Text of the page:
- زمان مطالعه 8 دقیقه
- سطح خیلی ساده
دانلود اپلیکیشن «زیبوک»
این فصل را میتوانید به بهترین شکل و با امکانات عالی در اپلیکیشن «زیبوک» بخوانید
متن انگلیسی فصل
King Henry is dead
My name is Catherine Parr. A month ago I was the Queen of England, the wife of King Henry the Eighth. Henry died and we buried him last week in St George’s Church, Windsor. Two days ago, on 16th February 1547, I went back to the palace of Whitehall, which was once my home. I wanted to take my letters and books and bring them back to my house.
Margaret, my new maid, came to the palace with me. She’s very young and doesn’t know a lot about the world. She has only just come up to London from her home in Somerset. Perhaps I was like her when I was twelve. I, too, was always asking questions and wanting answers immediately.
When we arrived at the palace, it was cold and dark. We walked into Henry’s room. I sat down in one of Henry’s large chairs in front of his wooden writing desk and looked at the pictures around the room. Next to me there was a big picture of Henry, when he was young. He was very handsome then, not like the fat old man he was later. I thought his blue eyes were watching me. I turned to Margaret and said: ‘You see that picture of the King? That’s what he was like when he was young - tall and strong and handsome. People say that he never got tired. He could go out riding all day, changing his horses nine or ten times, and then he could dance all night. He was clever, too; he could speak five languages. Will people remember him like that, or will they only remember him because he had six wives?’
‘Did he really have so many wives?’ said Margaret.
‘Yes, of course. I thought that everyone knew that.’
Margaret looked away and said, ‘We didn’t get much news from London at home, and my family’s house is a long way from the nearest village.’
‘It doesn’t matter,’ I said, smiling. ‘One day, I’ll tell you the story of my husband Henry’s life.’
On the desk in front of me there was a wooden box with a large gold H on the top. I opened it slowly and took out some old letters. Each letter was in different writing and some of them were old and yellow. One letter had a picture of a large bird on it. It was from Henry’s second wife, Anne Boleyn.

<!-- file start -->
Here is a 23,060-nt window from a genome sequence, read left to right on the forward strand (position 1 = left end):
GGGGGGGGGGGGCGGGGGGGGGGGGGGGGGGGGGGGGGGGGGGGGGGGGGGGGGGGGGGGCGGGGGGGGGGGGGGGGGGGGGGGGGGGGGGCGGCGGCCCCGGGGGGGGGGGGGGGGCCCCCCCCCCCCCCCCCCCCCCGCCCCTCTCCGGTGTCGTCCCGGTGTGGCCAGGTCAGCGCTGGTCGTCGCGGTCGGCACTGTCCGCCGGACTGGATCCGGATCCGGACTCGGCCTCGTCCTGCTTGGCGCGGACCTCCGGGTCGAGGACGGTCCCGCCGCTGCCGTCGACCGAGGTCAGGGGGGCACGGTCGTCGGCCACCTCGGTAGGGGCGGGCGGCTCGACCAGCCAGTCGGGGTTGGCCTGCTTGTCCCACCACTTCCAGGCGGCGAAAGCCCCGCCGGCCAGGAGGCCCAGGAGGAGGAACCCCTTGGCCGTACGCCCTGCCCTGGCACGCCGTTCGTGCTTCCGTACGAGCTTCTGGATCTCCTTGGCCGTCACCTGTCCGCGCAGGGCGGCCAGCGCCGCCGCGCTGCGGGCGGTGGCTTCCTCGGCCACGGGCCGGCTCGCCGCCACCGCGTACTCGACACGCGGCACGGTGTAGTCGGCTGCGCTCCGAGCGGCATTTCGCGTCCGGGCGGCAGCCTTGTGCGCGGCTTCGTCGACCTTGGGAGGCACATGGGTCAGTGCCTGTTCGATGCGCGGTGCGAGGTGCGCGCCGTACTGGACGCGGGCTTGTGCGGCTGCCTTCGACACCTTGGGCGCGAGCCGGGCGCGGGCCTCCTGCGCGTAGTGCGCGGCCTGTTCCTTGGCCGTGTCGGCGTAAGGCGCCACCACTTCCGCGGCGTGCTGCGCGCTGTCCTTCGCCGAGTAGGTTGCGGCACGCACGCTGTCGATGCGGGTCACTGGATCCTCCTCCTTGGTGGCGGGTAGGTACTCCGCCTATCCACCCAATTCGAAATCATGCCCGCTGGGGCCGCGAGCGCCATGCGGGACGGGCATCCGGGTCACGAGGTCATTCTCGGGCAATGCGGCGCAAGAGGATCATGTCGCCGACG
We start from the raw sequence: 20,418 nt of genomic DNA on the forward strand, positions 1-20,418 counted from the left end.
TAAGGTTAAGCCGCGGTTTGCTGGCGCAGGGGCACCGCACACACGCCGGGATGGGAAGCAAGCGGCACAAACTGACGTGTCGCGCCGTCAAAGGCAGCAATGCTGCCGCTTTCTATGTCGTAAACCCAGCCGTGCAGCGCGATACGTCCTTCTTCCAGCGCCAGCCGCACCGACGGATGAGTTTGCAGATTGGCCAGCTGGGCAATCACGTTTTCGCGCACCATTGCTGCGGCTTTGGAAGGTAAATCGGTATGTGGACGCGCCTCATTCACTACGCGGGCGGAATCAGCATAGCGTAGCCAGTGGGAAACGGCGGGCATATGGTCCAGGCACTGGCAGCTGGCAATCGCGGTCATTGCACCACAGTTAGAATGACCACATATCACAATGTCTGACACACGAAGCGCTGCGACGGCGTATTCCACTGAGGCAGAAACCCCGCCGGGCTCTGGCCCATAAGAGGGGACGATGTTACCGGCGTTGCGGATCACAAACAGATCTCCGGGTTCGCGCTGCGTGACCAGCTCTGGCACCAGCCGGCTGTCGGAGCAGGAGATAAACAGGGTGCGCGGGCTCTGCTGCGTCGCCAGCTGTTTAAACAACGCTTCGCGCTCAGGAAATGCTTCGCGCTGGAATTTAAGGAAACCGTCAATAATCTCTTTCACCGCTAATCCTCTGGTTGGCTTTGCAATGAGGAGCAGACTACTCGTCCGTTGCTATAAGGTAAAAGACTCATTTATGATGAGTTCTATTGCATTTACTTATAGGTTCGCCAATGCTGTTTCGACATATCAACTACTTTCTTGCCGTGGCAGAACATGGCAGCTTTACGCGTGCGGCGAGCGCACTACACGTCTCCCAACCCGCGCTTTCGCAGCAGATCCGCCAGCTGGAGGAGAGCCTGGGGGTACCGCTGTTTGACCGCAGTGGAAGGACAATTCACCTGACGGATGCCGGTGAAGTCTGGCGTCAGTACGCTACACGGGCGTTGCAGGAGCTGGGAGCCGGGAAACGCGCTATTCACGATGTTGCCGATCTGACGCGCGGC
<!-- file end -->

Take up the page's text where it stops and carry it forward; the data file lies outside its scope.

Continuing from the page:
‘Margaret!’ I said. ‘I’ve found some letters from Henry’s other wives. There’s also a beautiful gold necklace and a small piece of hair.’ I looked at another letter. ‘Here’s one old letter from his first wife, Katherine of Aragon. She was married to him for a very long time.’
‘She only had one child, didn’t she?’ said Margaret.
‘Yes, only Princess Mary is still alive. There were five other children, but they were all born too early and died.’
Again I looked at the letter with the picture of the bird on it. ‘Have you heard of Anne Boleyn, Margaret?’
‘Yes, my mother talked about her. She said she was a very bad woman.’
‘Well, that’s what some people say. Anne was the mother of Henry’s second daughter, Princess Elizabeth. Look,’ I said. ‘This one is from Katherine Howard, Henry’s fifth wife. Both Anne and Katherine were beheaded in that terrible prison, the Tower of London.’
‘Why did the King send them to their deaths?’ asked Margaret. She looked afraid.
‘They had many enemies, who told the King that they had lovers. Perhaps the stories were true, I don’t know. But the King believed them.’
I looked at another letter. ‘This one is from Jane Seymour. She was the third wife and the mother of Henry’s only living son. He is now our King, Edward the Sixth.’
‘Was Jane Seymour beheaded too?’ asked Margaret.
‘No, poor Queen Jane died soon after Edward was born.’
I looked at the last, short letter. ‘Look, a letter from Anne of Cleves, Henry’s fourth wife.’
‘Did she have any children?’ asked Margaret.
‘No,’ I laughed. ‘Henry thought that Anne was very ugly and he didn’t want her to be the mother of his children.’
Margaret was silent. Then she said, ‘King Henry sounds like a terrible husband.’
‘He wasn’t all bad, Margaret. There were good times, too. He was clever at so many things - horse-riding and tennis, writing and playing music. He wrote many beautiful songs, and he had a wonderful singing voice. But it’s true that he wasn’t very kind to his wives.’
Margaret looked at the box. ‘So why did he keep these letters from them?’ she asked.
‘Oh, you ask so many questions, Margaret! I don’t know. Perhaps each letter says something important.’
I looked up and saw that it was nearly dark. It was time to go home to Chelsea Manor. I put the letters back inside the box.
‘Come, Margaret, we must go now.’
‘But can’t we read the letters?’ she asked.
‘We’ll take them with us and read them tomorrow.’
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